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Regression Analysis: The Ultimate Guide

16 min read
In this guide, we’ll cover the fundamentals of regression analysis, from what it is and how it works to its benefits and practical applications.


When you rely on data to drive and guide business decisions, as well as predict market trends, just gathering and analysing what you find isn’t enough — you need to ensure it’s relevant and valuable.

The challenge, however, is that so many variables can influence business data: market conditions, economic disruption, even the weather! As such, it’s essential you know which variables are affecting your data and forecasts, and what data you can discard.

And one of the most effective ways to determine data value and monitor trends (and the relationships between them) is to use regression analysis, a set of statistical methods used for the estimation of relationships between dependent variables and independent variables.

In this guide, we’ll cover the fundamentals of regression analysis, from what it is and how it works to its benefits and practical applications.

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What is regression analysis?

Regression analysis is a statistical method of analysing different factors, and understanding which can influence an objective (e.g. the success of a product launch, business growth, a new marketing campaign), and which factors can be ignored.

It can also help leaders understand how given variables impact each other, including external factors, and the results. For example, when forecasting financial performance, regression analysis can determine how changes in certain drivers within the business can influence revenue or expenses in the future. You might find that there’s a high correlation between the number of marketers employed by the company, the leads generated, and the opportunities closed. Yet when leads increase but the number of marketers employed stays constant, it no longer impacts opportunities closed. However, as the number of marketers increases, it both increases leads and opportunities closed.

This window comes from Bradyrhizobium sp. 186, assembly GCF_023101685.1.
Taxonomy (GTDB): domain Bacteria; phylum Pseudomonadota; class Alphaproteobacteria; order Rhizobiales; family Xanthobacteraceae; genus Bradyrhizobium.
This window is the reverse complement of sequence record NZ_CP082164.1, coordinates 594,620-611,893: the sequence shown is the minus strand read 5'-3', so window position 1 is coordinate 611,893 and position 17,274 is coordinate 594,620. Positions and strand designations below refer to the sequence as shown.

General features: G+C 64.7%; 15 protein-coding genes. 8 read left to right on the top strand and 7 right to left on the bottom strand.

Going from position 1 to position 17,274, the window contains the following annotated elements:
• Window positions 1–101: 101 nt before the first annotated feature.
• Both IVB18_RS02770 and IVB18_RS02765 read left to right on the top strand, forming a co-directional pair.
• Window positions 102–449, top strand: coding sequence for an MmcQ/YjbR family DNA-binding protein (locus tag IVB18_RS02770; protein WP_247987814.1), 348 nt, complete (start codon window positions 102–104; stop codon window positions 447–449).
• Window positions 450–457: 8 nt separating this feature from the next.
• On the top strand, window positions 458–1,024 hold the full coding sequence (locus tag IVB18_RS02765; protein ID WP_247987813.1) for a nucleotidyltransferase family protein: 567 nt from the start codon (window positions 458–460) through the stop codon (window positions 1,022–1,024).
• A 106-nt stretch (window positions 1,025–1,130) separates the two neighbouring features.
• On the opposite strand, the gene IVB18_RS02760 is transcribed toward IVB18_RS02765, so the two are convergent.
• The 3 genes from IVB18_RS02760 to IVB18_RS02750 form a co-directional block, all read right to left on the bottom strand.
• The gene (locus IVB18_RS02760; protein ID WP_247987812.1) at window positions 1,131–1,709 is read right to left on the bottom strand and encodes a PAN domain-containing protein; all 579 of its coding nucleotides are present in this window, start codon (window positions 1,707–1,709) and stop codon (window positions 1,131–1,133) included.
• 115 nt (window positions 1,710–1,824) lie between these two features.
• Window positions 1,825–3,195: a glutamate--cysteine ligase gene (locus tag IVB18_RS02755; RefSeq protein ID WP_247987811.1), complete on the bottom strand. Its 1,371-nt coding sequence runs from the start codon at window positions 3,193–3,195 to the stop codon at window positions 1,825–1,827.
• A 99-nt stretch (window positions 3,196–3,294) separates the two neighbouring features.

Regression models enable you to determine which data points to focus on to bring about a specific result. For example, hiring more marketers rather than increasing leads generated per marketer.

How does regression analysis work?

Regression analysis starts with variables that are categorised into two types: independent and dependent variables. Your selection depends on the outcomes you’re analysing.

Understanding variables:

1. Dependent variables

This is the main variable that you want to analyse and predict. For example, operational (O) data such as your quarterly or annual sales. On the other hand, you could look at experience (X) data such as your net promoter score (NPS) or customer satisfaction score (CSAT).

Dependent variables are also called response variables, outcome variables, or left-hand-side variables (they appear on the left-hand side of a regression equation.

As for identifying dependent variables, there are three easy ways to do so:

First, is the variable measured as an outcome of the study? Second, is the variable dependent on another in the study? And finally, do you measure the variable only after other variables are altered?

2. Independent variables

Independent variables are the factors that could affect your dependent variables. For example, a price rise in the second quarter.

You can identify independent variables with the following list of questions:

First, is the variable manipulated, controlled, or used as a subject grouping method by the researcher? Second, does this variable come after the other variable in time? Finally, are you trying to understand whether or how this variable affects another?

Independent variables are often referred to differently in regression depending on the purpose of the analysis, some other descriptors include:

Explanatory variables

Explanatory variables are those which explain an event or an outcome in your study. For example, explaining why your sales dropped or increased.

Predictor variables

Predictor variables are used to predict the value of the dependent variable. For example, predicting how much sales will increase when new product features are rolled out.

Experimental variables

These are variables in the regression equation that can be manipulated or changed directly by researchers to assess the impact. For example, assessing how different product pricing ($10 vs $15 vs $20) will impact the likelihood to purchase.

Subject variables

Subject variables are variables that you can’t change directly, but vary across the sample. For example, age, gender, or income of consumers.

Unlike experimental variables, you can’t randomly assign or change subject variables, but you can design your regression analysis to determine the different outcomes of groups of participants with the same characteristics. For example, ‘how do price rises impact sales based on income?’

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Carrying out regression analysis